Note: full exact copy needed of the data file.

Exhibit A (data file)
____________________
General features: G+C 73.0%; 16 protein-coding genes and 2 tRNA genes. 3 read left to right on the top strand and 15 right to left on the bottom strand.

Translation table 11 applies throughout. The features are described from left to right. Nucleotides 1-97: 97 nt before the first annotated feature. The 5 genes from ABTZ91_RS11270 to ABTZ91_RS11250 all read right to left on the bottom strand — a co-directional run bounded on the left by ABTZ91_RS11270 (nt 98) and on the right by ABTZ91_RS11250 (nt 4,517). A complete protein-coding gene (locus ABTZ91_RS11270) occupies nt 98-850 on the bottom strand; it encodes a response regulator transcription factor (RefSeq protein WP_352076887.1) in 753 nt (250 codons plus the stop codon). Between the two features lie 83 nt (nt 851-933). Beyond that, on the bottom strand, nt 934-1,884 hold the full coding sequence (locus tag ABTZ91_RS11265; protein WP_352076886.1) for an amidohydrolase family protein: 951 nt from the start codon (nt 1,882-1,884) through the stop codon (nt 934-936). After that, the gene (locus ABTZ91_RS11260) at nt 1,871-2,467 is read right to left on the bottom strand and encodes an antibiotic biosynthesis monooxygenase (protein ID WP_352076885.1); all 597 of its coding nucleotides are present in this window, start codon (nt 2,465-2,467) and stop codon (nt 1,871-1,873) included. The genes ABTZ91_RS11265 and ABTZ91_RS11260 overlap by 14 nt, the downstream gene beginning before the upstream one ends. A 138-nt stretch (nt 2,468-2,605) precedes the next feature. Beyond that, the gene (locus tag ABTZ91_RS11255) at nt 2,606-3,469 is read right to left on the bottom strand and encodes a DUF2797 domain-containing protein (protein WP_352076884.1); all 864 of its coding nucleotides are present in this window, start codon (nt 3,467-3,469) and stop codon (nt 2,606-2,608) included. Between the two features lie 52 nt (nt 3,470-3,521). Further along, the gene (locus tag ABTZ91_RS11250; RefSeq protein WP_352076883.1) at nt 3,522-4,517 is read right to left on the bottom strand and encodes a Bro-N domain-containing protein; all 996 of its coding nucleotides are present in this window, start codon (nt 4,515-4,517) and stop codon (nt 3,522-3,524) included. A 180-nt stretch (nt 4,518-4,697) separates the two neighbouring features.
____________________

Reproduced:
General features: G+C 73.0%; 16 protein-coding genes and 2 tRNA genes. 3 read left to right on the top strand and 15 right to left on the bottom strand.

Translation table 11 applies throughout. The features are described from left to right. Nucleotides 1-97: 97 nt before the first annotated feature. The 5 genes from ABTZ91_RS11270 to ABTZ91_RS11250 all read right to left on the bottom strand — a co-directional run bounded on the left by ABTZ91_RS11270 (nt 98) and on the right by ABTZ91_RS11250 (nt 4,517). A complete protein-coding gene (locus ABTZ91_RS11270) occupies nt 98-850 on the bottom strand; it encodes a response regulator transcription factor (RefSeq protein WP_352076887.1) in 753 nt (250 codons plus the stop codon). Between the two features lie 83 nt (nt 851-933). Beyond that, on the bottom strand, nt 934-1,884 hold the full coding sequence (locus tag ABTZ91_RS11265; protein WP_352076886.1) for an amidohydrolase family protein: 951 nt from the start codon (nt 1,882-1,884) through the stop codon (nt 934-936). After that, the gene (locus ABTZ91_RS11260) at nt 1,871-2,467 is read right to left on the bottom strand and encodes an antibiotic biosynthesis monooxygenase (protein ID WP_352076885.1); all 597 of its coding nucleotides are present in this window, start codon (nt 2,465-2,467) and stop codon (nt 1,871-1,873) included. The genes ABTZ91_RS11265 and ABTZ91_RS11260 overlap by 14 nt, the downstream gene beginning before the upstream one ends. A 138-nt stretch (nt 2,468-2,605) precedes the next feature. Beyond that, the gene (locus tag ABTZ91_RS11255) at nt 2,606-3,469 is read right to left on the bottom strand and encodes a DUF2797 domain-containing protein (protein WP_352076884.1); all 864 of its coding nucleotides are present in this window, start codon (nt 3,467-3,469) and stop codon (nt 2,606-2,608) included. Between the two features lie 52 nt (nt 3,470-3,521). Further along, the gene (locus tag ABTZ91_RS11250; RefSeq protein WP_352076883.1) at nt 3,522-4,517 is read right to left on the bottom strand and encodes a Bro-N domain-containing protein; all 996 of its coding nucleotides are present in this window, start codon (nt 4,515-4,517) and stop codon (nt 3,522-3,524) included. A 180-nt stretch (nt 4,518-4,697) separates the two neighbouring features.